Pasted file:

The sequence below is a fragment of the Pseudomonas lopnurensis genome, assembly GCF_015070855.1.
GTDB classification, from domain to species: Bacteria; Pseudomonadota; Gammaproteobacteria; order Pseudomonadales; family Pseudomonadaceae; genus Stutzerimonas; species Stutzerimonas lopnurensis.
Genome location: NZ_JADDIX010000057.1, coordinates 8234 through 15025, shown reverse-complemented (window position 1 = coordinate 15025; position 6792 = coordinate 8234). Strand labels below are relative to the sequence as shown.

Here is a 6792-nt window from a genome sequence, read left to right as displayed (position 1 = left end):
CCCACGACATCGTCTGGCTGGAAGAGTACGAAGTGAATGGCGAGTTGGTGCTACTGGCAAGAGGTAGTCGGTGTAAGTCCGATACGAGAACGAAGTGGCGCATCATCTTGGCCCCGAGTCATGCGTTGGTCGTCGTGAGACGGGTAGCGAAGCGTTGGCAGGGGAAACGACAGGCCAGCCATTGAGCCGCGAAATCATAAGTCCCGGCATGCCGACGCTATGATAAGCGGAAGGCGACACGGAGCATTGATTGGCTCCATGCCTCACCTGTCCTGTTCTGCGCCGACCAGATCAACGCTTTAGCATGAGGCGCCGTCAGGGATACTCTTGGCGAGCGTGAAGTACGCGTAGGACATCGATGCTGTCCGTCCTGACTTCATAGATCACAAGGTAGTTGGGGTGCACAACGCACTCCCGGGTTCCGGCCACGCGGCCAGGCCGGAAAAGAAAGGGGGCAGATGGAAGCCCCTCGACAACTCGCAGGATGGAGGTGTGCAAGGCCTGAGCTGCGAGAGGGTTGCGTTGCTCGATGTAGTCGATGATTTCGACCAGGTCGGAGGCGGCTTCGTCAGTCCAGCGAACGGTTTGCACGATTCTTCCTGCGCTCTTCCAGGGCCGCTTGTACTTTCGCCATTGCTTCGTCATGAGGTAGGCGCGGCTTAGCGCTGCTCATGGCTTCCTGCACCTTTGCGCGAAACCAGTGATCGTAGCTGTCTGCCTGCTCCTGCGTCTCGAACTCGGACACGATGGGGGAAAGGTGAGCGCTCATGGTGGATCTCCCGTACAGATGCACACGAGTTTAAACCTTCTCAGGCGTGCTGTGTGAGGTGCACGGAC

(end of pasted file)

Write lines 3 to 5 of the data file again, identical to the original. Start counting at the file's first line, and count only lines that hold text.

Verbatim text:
Genome location: NZ_JADDIX010000057.1, coordinates 8234 through 15025, shown reverse-complemented (window position 1 = coordinate 15025; position 6792 = coordinate 8234). Strand labels below are relative to the sequence as shown.

Here is a 6792-nt window from a genome sequence, read left to right as displayed (position 1 = left end):
CCCACGACATCGTCTGGCTGGAAGAGTACGAAGTGAATGGCGAGTTGGTGCTACTGGCAAGAGGTAGTCGGTGTAAGTCCGATACGAGAACGAAGTGGCGCATCATCTTGGCCCCGAGTCATGCGTTGGTCGTCGTGAGACGGGTAGCGAAGCGTTGGCAGGGGAAACGACAGGCCAGCCATTGAGCCGCGAAATCATAAGTCCCGGCATGCCGACGCTATGATAAGCGGAAGGCGACACGGAGCATTGATTGGCTCCATGCCTCACCTGTCCTGTTCTGCGCCGACCAGATCAACGCTTTAGCATGAGGCGCCGTCAGGGATACTCTTGGCGAGCGTGAAGTACGCGTAGGACATCGATGCTGTCCGTCCTGACTTCATAGATCACAAGGTAGTTGGGGTGCACAACGCACTCCCGGGTTCCGGCCACGCGGCCAGGCCGGAAAAGAAAGGGGGCAGATGGAAGCCCCTCGACAACTCGCAGGATGGAGGTGTGCAAGGCCTGAGCTGCGAGAGGGTTGCGTTGCTCGATGTAGTCGATGATTTCGACCAGGTCGGAGGCGGCTTCGTCAGTCCAGCGAACGGTTTGCACGATTCTTCCTGCGCTCTTCCAGGGCCGCTTGTACTTTCGCCATTGCTTCGTCATGAGGTAGGCGCGGCTTAGCGCTGCTCATGGCTTCCTGCACCTTTGCGCGAAACCAGTGATCGTAGCTGTCTGCCTGCTCCTGCGTCTCGAACTCGGACACGATGGGGGAAAGGTGAGCGCTCATGGTGGATCTCCCGTACAGATGCACACGAGTTTAAACCTTCTCAGGCGTGCTGTGTGAGGTGCACGGAC